By Andrew Cohen |  October 10, 2006; 9:00 AM ET
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Comments

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This story makes me sick to my stomach that there are civilized people on this planet that can actually dine on the most noble creature on earth!
Almost as sick as the way we protect the right for doctors to surgically kill babies in the womb!!!!!!!!!!!!
Talk about moral confusion!!!!!!!!!!!!

Posted by: j simpson | October 10, 2006 03:33 PM

It i a shame that the horses are being destroyed. However, ther is a problem in the west with the wild horses which are destroying the environment and have an exploding population because they have no natural enemies to keep their population in control. If someone can come up with a solution to this problem, then perhaps there would be no need to destroy these animals that are destroying the lands and the animals that are trying to survive in this same territory.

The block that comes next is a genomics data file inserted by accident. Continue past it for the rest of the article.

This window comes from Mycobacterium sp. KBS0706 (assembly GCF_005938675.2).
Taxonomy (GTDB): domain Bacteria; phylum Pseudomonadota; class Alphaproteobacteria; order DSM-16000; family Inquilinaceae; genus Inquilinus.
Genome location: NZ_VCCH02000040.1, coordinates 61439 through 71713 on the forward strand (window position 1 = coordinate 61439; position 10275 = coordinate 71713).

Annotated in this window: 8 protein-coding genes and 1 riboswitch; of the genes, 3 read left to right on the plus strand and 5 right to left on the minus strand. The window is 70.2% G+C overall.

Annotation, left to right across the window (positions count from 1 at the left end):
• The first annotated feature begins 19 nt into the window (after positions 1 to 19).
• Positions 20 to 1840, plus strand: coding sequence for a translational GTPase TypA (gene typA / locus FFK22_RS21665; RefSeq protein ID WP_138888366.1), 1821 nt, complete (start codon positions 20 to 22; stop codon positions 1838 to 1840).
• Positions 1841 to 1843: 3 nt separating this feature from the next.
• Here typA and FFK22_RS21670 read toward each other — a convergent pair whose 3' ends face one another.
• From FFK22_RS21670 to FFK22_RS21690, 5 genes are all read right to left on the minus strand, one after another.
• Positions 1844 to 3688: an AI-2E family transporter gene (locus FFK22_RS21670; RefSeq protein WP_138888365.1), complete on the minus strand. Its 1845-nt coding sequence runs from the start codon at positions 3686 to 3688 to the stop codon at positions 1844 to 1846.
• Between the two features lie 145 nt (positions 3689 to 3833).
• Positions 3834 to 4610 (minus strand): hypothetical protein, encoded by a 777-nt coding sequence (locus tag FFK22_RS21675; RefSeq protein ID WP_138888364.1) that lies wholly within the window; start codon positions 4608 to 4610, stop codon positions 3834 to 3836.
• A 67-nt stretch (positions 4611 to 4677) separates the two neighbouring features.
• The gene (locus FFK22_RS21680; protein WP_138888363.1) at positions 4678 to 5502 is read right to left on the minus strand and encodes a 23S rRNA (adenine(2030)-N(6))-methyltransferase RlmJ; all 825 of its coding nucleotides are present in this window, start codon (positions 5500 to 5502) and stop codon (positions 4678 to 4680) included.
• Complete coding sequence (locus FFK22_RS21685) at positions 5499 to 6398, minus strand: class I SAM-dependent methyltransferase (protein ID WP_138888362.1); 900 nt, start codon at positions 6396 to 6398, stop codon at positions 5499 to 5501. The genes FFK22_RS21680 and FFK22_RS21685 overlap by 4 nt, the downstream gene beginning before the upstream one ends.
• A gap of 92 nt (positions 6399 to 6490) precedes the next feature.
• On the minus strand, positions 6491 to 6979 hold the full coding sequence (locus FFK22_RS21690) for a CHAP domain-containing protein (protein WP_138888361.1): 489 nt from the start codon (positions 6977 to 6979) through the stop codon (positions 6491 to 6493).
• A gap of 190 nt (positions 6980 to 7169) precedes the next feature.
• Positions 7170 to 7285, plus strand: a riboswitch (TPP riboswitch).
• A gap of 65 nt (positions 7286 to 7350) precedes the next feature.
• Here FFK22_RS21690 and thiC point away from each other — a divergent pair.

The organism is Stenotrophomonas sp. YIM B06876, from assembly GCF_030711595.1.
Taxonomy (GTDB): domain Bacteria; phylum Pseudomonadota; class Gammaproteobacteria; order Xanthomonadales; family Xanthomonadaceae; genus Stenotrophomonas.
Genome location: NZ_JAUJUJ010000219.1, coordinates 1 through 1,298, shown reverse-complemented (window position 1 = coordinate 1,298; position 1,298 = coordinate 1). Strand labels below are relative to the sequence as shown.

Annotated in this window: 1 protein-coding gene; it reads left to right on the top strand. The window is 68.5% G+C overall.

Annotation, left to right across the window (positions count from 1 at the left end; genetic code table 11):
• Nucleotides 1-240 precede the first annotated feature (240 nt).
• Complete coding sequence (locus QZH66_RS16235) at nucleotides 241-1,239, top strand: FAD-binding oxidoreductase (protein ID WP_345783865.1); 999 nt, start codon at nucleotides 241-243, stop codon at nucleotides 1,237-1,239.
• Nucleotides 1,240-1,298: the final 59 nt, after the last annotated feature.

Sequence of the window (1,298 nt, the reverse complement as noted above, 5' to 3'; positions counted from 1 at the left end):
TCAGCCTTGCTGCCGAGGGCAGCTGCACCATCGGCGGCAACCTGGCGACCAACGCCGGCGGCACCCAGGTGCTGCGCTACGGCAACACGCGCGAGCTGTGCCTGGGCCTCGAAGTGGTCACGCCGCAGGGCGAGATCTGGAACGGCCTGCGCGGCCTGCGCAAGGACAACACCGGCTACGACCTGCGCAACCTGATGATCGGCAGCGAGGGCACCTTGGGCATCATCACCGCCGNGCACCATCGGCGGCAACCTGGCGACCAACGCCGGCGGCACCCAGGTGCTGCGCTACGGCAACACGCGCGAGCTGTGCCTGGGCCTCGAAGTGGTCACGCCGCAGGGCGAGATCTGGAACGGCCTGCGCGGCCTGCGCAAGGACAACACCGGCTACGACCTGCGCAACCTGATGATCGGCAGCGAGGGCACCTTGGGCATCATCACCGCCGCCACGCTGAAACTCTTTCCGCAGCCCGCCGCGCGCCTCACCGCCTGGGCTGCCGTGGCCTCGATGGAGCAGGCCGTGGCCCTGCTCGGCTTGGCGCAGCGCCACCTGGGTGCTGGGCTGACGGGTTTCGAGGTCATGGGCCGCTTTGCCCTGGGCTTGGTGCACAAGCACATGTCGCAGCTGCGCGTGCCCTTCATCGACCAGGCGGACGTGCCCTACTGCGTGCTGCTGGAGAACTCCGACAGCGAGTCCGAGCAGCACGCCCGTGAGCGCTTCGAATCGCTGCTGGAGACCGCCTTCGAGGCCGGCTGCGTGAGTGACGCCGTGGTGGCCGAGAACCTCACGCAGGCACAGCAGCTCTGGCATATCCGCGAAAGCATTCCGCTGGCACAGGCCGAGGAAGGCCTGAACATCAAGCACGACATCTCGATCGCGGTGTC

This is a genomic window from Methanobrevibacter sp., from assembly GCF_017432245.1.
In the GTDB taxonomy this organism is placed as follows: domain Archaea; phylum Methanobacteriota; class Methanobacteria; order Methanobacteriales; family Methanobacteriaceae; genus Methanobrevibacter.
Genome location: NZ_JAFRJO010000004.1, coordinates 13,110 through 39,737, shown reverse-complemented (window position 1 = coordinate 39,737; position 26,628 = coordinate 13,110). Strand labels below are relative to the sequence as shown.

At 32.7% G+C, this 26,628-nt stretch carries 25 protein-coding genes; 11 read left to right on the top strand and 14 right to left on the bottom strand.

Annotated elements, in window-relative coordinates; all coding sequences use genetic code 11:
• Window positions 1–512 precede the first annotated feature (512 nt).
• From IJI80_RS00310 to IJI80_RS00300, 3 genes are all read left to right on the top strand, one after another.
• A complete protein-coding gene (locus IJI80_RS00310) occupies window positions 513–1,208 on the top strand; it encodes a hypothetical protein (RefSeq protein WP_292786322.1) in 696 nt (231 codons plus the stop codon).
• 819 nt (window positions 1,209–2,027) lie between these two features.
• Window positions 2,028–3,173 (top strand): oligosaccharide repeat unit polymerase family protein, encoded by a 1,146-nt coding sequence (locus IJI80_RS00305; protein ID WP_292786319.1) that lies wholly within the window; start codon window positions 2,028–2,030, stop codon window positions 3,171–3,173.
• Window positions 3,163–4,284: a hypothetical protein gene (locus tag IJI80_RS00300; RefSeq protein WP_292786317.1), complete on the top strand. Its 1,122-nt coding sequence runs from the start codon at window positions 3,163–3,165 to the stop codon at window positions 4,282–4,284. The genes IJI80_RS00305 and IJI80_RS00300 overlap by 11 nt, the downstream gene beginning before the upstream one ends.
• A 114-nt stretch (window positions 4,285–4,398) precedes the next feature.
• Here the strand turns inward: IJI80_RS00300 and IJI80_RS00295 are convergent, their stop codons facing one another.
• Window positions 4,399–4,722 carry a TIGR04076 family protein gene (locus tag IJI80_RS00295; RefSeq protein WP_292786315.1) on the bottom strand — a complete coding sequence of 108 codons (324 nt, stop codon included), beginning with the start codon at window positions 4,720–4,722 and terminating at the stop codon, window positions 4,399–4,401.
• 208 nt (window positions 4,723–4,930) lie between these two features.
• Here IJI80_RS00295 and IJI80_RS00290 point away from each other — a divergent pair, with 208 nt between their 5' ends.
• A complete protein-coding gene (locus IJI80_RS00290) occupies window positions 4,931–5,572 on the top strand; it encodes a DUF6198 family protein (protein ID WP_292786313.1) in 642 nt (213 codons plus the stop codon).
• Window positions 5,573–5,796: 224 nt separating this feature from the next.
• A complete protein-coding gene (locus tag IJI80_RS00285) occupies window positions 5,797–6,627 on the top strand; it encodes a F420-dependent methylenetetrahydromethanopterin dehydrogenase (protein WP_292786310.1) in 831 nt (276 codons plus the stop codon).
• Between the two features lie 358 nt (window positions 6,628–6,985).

Posted by: bpins | October 10, 2006 04:15 PM

This, as somebody called it, most noble creature on earth is a thing. It may be a friend etc, but it is for shure not the most noble creature on earth. Or was it humor? Smileys dont come through.

Posted by: Fisch, BN, Germany | October 10, 2006 04:34 PM

"In a rush to kill as many horses as possible before a ban is imposed..." That may be the most pathetic thing that I have heard in a while... people out there are racing to kill horses before it becomes illegal. I have a feeling that these kinds of people would rather move on to the next animal that do not have restrictions on them.

As for that guy who was going so fast to beat the deadline... (sorry for the pun) Who hired this guy? De Kalb? A truck company? A freelancer? Who ever paid for this guy... I hope the bill on the disaster was large. Real large.

Posted by: Oh, to have a Blog | October 10, 2006 07:55 PM